Day 124 – Miss Rumphius

Another day and another wonderful storybook about wildflowers for National Wildflower Week. Barbara Cooney’s timeless classic, “Miss Rumphius”, is a modern day fable that tells the tale of how fields of lupine came to blanket the coast of Maine. Although the protagonist in Ms. Cooney’s book is fictional, like Lady Bird Johnson in yesterday’s storybook, Alice Rumphius seeks to make the world a more beautiful place through the gift of wildflowers. It is an enchanting and inspiring tale, made even more so by Ms. Cooney’s trademark old-timey illustrations which made us wish we could be inside the book with Miss Rumphius.

rumphiusWhen Alice Rumphius was a little girl, she would sit on her grandfather’s knee as he told her of faraway places, and Alice would tell him, “When I grow up, I too will go to faraway places, and when I grow old, I too will live beside the sea.” “That is all very well,” he would tell her, “but there is a third thing you must do…You must do something to make the world more beautiful.”

When she grew older, Alice (“Miss Rumphius” by now) did travel to faraway places – tropical islands, tall mountains, jungles, and deserts – making friends everywhere she went. And, eventually, when her travels were through, she did settle down in a quaint little house by the sea. However, while two out of three might not be bad for some people, it is not enough for Miss Rumphius: she cannot be completely happy until she has succeeded in making the world more beautiful. She is initially at a loss, since the world is “already pretty nice”, what more can she add? Then, one fine spring day she is surprised to discover a patch of lupines that have sprouted from seeds blown from her garden at home…and inspiration strikes! She hikes along the coast spreading lupine seeds wherever she goes and next spring…there are lupines everywhere! At last she has accomplished the most difficult task of all.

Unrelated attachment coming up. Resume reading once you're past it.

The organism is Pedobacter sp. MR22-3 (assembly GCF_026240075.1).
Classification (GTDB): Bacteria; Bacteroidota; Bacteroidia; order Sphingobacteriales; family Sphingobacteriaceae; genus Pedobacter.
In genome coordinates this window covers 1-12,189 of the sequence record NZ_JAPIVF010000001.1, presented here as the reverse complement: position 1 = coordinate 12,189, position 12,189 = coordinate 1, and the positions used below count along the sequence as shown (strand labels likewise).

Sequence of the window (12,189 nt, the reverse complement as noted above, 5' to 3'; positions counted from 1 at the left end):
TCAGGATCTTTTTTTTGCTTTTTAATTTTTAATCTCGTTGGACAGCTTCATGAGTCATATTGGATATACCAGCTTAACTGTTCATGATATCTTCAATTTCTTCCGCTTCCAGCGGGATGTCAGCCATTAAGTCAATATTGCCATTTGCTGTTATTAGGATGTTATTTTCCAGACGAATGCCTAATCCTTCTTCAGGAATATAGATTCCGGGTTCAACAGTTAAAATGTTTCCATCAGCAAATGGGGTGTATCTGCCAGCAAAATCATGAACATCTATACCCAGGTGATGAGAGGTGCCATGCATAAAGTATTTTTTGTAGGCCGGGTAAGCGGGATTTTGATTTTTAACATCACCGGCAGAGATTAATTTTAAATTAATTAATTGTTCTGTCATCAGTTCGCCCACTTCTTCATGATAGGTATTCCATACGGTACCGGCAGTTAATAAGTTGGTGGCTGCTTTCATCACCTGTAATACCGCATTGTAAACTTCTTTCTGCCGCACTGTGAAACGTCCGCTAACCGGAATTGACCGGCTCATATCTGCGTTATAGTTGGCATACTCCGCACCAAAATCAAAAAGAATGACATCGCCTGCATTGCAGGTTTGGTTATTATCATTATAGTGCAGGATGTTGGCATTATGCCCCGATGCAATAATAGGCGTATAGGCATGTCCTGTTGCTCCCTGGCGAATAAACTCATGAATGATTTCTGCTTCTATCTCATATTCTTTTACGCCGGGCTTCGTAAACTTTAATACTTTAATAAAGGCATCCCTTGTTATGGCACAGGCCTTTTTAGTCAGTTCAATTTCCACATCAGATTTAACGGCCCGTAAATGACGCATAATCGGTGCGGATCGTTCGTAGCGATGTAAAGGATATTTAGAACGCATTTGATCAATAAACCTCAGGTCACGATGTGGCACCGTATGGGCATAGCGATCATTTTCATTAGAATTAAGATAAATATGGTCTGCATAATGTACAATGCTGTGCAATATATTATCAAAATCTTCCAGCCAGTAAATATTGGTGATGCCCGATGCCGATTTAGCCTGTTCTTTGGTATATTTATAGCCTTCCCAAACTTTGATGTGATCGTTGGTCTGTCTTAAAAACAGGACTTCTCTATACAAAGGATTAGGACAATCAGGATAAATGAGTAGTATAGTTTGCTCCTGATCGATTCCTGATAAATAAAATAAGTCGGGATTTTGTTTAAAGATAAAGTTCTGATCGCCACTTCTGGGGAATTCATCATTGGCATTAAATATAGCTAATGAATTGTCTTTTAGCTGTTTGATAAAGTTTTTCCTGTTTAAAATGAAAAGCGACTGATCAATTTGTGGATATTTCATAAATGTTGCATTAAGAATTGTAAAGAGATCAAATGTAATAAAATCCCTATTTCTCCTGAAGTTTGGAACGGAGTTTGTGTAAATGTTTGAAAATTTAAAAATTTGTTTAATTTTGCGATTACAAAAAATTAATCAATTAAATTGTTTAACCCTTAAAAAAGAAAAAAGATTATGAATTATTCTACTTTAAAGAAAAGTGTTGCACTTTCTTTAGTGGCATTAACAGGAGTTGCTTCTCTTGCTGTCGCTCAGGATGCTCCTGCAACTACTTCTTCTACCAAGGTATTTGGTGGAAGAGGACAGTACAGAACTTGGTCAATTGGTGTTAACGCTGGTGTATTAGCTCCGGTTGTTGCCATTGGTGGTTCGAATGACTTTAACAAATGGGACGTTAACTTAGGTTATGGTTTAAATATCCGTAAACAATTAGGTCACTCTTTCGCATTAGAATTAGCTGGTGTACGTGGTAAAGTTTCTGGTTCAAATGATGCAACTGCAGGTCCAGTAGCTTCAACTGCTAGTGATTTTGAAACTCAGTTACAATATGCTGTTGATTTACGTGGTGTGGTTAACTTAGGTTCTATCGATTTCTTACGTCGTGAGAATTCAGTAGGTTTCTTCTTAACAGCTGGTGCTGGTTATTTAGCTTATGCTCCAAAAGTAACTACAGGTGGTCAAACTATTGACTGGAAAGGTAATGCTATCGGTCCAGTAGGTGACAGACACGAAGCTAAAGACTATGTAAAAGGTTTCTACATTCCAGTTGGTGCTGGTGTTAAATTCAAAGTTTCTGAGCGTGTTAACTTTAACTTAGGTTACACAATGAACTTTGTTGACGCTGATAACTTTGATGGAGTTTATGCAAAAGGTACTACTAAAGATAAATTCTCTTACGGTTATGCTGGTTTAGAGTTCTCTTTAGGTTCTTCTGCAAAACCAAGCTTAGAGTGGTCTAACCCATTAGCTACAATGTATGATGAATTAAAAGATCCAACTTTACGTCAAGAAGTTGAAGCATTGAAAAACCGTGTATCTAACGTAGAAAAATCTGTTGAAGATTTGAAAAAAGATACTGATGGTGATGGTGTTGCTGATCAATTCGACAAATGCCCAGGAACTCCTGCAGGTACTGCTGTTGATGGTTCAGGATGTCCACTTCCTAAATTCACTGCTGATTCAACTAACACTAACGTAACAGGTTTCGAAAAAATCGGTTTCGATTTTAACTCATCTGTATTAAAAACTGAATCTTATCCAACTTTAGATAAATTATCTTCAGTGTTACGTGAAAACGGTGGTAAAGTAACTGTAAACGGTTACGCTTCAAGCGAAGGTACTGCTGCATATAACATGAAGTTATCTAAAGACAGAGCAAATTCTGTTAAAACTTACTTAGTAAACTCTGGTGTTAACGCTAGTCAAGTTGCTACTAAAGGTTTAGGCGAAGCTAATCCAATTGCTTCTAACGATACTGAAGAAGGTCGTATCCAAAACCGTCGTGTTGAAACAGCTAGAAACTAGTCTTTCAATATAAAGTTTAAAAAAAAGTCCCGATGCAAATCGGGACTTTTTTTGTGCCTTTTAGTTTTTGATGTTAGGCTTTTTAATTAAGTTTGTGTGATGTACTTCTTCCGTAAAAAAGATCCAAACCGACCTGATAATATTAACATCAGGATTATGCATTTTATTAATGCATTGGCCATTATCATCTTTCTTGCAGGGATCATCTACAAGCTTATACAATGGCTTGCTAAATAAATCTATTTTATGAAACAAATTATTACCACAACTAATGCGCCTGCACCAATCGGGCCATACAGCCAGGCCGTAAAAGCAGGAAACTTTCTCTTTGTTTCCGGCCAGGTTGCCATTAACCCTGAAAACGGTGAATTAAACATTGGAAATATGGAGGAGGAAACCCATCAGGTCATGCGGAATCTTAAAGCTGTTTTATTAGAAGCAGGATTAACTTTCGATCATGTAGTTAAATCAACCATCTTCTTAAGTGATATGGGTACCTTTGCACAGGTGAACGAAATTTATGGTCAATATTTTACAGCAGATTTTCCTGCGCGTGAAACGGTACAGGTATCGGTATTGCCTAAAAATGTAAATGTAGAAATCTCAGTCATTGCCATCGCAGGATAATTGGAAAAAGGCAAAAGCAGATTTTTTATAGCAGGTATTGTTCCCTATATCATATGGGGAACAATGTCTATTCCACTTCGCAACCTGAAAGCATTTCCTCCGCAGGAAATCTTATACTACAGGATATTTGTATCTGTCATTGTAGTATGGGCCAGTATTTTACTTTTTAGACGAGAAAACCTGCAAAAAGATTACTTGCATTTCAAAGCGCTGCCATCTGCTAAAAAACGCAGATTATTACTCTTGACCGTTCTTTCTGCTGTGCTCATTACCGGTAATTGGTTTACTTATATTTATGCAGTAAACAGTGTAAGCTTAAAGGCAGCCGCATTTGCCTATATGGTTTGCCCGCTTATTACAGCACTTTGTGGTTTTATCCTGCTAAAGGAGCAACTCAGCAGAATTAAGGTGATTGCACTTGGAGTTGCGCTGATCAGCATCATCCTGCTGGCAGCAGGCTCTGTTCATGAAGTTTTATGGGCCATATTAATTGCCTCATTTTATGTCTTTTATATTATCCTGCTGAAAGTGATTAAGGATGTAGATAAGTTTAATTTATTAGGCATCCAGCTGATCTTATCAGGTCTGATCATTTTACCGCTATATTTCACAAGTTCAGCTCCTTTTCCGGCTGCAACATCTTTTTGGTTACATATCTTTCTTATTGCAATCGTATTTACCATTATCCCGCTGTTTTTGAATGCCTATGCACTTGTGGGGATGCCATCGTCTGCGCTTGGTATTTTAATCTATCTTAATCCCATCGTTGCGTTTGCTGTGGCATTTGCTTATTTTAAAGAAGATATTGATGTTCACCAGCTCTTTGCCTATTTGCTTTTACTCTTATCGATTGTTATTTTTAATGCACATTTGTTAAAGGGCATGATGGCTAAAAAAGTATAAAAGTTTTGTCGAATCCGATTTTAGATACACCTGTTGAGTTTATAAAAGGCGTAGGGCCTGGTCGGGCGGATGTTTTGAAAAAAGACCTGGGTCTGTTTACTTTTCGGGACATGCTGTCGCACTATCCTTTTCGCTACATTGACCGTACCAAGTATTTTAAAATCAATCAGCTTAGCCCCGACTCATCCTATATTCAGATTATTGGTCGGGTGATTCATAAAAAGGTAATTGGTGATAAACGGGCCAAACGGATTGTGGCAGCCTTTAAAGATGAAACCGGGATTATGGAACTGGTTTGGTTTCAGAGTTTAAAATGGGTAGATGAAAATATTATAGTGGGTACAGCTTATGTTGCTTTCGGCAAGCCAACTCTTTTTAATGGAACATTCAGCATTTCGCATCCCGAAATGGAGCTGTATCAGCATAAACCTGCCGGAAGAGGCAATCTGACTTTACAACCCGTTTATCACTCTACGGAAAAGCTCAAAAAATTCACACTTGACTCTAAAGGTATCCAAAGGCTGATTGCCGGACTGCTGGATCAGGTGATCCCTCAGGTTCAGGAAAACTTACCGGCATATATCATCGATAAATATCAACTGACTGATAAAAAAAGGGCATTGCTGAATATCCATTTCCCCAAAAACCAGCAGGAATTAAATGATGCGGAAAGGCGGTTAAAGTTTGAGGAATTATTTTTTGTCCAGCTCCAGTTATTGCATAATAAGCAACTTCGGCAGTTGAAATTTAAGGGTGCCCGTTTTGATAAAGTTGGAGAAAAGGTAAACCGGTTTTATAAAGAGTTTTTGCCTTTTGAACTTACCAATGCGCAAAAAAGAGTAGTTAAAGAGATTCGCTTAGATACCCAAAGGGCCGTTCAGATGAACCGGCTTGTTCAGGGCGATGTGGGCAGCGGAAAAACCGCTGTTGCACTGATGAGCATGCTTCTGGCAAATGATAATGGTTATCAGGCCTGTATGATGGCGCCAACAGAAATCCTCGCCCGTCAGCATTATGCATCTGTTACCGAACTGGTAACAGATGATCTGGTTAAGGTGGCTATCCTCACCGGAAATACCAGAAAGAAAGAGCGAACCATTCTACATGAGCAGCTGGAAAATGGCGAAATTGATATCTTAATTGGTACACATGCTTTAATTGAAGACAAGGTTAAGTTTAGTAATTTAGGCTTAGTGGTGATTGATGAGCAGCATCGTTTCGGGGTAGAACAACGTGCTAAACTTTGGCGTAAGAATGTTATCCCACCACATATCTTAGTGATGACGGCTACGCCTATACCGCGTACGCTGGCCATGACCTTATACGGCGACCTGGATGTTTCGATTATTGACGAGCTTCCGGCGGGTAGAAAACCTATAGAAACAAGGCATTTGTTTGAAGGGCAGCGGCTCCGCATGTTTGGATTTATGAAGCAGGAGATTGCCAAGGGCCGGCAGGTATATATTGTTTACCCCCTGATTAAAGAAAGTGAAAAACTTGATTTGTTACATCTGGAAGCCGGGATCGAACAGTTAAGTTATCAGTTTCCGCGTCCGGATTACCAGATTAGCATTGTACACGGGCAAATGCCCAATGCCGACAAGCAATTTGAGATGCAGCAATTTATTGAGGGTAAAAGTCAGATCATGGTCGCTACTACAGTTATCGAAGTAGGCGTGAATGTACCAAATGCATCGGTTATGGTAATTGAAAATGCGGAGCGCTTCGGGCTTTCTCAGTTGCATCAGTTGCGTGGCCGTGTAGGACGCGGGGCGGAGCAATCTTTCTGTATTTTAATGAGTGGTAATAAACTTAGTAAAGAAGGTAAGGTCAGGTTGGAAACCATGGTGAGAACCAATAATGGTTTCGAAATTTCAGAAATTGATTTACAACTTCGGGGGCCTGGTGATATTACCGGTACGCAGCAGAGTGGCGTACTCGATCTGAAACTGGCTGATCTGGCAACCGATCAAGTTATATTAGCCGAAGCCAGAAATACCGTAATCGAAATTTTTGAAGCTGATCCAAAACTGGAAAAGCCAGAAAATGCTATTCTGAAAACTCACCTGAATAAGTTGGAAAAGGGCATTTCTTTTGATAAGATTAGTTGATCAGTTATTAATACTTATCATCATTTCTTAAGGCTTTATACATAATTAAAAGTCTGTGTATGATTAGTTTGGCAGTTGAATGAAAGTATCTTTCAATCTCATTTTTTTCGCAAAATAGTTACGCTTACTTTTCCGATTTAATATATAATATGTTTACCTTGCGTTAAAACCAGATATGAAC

We love this story. I have adored Miss Cooney’s illustrations ever since reading Oxcart Man to our oldest daughter when she was still very little, and they are used to great effect in Miss Rumphius. The charming houses of the fishing village, the tall ships docking at the harbor, the fields full of flowers, even the illustrations of Miss Rumphius’ far-flung travels – they all made us wish we were there…wherever “there” was in each picture. We were also inspired by Miss Cooney’s tale to do some wildflower planting of our own. Knowing that this book was coming up, we placed an order for two big bags of lupine seeds…and while I felt as though I may have gone a bit overboard initially, after reading the book I wish I had even more seeds to spread about. I had better get to work, too, if I want to start making the world a more beautiful place.